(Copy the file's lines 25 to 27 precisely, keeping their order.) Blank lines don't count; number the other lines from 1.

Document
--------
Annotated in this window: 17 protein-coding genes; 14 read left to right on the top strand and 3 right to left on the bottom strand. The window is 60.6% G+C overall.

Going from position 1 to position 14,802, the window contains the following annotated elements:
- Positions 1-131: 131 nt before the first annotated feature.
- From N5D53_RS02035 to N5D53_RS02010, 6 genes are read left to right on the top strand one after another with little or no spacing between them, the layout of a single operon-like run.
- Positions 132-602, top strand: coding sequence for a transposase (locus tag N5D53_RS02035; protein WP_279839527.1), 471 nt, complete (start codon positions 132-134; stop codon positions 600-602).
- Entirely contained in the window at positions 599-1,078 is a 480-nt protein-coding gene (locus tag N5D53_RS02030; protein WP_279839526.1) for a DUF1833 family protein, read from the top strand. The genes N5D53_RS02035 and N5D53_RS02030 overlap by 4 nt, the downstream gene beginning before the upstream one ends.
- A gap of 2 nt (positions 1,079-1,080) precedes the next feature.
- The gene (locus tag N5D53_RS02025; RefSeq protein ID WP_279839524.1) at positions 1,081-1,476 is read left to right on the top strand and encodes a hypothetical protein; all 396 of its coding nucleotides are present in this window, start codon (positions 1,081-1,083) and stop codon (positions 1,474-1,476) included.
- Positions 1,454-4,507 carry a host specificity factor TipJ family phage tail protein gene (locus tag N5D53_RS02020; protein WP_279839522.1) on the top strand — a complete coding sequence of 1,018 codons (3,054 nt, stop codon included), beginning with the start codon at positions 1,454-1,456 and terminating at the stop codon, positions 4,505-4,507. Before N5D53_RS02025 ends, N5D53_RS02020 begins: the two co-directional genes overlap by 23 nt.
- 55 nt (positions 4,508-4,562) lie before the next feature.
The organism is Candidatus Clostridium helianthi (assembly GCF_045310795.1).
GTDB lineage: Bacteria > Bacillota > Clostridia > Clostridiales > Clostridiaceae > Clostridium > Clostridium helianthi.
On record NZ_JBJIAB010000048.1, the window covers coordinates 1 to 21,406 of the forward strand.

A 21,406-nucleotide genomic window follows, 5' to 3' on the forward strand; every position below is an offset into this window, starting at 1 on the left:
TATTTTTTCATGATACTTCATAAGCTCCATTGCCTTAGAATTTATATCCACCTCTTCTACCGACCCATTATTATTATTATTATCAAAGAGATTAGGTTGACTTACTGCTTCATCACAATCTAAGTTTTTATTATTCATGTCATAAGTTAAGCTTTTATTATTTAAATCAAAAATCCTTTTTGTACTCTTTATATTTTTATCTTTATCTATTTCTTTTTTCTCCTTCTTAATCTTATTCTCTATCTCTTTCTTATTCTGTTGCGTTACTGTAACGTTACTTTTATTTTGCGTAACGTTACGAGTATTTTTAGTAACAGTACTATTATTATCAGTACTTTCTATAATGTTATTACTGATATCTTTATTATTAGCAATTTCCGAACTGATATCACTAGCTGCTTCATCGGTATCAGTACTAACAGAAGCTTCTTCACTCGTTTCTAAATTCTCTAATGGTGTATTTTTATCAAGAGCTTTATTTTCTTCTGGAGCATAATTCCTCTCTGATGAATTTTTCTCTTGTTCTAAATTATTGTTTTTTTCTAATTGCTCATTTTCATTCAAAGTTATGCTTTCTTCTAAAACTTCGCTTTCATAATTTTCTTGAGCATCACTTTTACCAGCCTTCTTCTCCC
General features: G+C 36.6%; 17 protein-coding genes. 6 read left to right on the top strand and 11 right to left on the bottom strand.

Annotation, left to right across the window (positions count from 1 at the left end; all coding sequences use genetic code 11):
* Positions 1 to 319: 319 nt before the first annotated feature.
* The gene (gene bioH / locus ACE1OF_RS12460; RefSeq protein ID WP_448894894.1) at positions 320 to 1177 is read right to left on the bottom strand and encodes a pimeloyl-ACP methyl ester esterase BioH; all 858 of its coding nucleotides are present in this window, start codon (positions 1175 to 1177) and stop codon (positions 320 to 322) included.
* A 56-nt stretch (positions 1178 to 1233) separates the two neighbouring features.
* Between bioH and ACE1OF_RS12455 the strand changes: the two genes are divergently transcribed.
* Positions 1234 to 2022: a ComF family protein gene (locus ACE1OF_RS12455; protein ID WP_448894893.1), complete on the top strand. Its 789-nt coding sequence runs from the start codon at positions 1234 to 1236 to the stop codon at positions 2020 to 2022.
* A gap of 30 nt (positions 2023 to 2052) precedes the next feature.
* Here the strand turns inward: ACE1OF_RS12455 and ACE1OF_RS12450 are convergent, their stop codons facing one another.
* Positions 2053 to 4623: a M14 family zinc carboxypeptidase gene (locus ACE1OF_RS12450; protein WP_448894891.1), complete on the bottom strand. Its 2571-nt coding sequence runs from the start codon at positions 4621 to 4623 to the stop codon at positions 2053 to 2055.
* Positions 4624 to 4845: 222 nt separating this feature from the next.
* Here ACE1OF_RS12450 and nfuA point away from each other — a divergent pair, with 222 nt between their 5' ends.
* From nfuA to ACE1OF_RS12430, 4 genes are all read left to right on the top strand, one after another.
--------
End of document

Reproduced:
* Positions 2053 to 4623: a M14 family zinc carboxypeptidase gene (locus ACE1OF_RS12450; protein WP_448894891.1), complete on the bottom strand. Its 2571-nt coding sequence runs from the start codon at positions 4621 to 4623 to the stop codon at positions 2053 to 2055.
* Positions 4624 to 4845: 222 nt separating this feature from the next.
* Here ACE1OF_RS12450 and nfuA point away from each other — a divergent pair, with 222 nt between their 5' ends.